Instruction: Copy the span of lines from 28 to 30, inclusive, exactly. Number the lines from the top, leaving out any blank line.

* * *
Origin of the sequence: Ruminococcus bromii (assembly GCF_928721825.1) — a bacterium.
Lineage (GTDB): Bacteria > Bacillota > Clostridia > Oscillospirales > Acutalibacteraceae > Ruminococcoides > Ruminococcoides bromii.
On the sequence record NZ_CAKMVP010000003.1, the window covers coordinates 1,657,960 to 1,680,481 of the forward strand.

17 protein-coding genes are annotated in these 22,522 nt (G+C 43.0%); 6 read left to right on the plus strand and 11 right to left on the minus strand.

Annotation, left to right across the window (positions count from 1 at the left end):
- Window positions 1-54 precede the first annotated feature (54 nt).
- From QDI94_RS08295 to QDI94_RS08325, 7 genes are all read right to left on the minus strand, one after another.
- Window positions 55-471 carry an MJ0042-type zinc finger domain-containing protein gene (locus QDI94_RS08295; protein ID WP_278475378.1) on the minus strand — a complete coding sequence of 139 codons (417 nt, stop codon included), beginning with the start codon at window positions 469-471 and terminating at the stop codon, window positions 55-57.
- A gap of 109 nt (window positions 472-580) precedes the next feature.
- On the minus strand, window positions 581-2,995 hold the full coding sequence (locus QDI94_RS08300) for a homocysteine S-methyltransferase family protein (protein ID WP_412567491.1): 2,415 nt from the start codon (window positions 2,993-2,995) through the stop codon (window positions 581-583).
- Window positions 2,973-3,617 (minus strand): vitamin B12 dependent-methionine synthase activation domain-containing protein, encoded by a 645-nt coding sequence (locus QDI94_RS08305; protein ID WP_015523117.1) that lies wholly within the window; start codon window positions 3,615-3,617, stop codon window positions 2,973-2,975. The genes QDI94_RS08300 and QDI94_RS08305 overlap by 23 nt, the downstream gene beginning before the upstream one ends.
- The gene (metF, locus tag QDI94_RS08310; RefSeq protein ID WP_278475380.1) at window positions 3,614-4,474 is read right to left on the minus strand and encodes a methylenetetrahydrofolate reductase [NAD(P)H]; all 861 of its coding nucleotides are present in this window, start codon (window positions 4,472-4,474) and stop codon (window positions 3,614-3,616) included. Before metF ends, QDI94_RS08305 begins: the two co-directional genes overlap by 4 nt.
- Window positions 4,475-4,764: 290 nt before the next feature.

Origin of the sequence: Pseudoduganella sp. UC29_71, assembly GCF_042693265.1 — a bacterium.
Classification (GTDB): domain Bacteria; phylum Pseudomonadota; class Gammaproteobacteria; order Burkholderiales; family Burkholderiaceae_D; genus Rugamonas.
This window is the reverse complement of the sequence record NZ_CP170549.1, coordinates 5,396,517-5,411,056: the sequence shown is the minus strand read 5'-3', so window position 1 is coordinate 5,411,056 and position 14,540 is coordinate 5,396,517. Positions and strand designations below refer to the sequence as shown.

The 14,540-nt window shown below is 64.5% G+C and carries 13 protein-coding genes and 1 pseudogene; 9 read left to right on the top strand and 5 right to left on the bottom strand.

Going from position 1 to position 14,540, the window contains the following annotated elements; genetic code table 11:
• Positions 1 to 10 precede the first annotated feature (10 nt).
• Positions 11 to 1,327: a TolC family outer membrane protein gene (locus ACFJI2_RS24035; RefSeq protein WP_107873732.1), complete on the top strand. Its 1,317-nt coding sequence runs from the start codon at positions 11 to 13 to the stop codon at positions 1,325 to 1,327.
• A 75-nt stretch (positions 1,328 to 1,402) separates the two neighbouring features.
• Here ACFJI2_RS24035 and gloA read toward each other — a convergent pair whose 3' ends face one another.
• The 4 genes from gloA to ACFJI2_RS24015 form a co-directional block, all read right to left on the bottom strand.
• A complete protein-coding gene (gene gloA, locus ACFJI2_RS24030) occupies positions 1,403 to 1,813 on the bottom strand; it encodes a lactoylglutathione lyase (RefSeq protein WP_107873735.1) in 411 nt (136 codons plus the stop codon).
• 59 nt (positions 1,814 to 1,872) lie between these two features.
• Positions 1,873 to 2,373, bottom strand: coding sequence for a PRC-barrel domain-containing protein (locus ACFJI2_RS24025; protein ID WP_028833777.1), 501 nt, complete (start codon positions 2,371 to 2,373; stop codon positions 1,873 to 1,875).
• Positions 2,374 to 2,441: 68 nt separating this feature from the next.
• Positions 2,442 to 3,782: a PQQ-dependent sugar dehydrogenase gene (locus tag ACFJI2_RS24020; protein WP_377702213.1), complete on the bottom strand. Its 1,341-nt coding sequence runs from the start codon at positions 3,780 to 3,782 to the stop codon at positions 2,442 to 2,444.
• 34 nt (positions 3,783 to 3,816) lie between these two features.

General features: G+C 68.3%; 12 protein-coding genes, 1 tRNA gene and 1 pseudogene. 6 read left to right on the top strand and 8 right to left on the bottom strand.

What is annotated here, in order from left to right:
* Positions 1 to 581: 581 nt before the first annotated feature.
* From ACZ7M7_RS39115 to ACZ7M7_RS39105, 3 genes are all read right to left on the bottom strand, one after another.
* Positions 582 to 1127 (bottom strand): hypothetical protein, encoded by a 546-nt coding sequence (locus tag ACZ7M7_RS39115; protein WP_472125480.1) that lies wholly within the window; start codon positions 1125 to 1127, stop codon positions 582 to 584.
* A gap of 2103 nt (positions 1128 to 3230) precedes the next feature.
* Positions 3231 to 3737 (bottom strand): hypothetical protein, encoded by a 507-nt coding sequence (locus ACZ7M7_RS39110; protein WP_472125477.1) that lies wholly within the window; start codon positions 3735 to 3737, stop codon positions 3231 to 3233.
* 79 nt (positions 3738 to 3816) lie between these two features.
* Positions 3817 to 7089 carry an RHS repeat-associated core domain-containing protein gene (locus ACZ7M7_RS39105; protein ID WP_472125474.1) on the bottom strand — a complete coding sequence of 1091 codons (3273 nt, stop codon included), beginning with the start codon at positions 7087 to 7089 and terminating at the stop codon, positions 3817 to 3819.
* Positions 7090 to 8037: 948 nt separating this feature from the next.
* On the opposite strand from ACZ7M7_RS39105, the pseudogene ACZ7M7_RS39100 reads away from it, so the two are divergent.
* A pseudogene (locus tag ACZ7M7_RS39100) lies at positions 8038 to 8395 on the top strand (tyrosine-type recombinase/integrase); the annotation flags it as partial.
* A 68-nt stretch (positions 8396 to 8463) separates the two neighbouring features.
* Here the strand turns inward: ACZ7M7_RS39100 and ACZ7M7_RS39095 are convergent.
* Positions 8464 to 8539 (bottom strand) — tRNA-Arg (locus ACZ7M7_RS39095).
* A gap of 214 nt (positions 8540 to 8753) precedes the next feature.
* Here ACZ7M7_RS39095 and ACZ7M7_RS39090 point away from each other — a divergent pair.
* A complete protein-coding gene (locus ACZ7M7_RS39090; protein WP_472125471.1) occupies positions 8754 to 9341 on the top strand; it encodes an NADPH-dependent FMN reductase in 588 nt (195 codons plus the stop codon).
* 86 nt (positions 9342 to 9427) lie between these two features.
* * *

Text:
• Positions 2,442 to 3,782: a PQQ-dependent sugar dehydrogenase gene (locus tag ACFJI2_RS24020; protein WP_377702213.1), complete on the bottom strand. Its 1,341-nt coding sequence runs from the start codon at positions 3,780 to 3,782 to the stop codon at positions 2,442 to 2,444.
• 34 nt (positions 3,783 to 3,816) lie between these two features.

General features: G+C 68.3%; 12 protein-coding genes, 1 tRNA gene and 1 pseudogene. 6 read left to right on the top strand and 8 right to left on the bottom strand.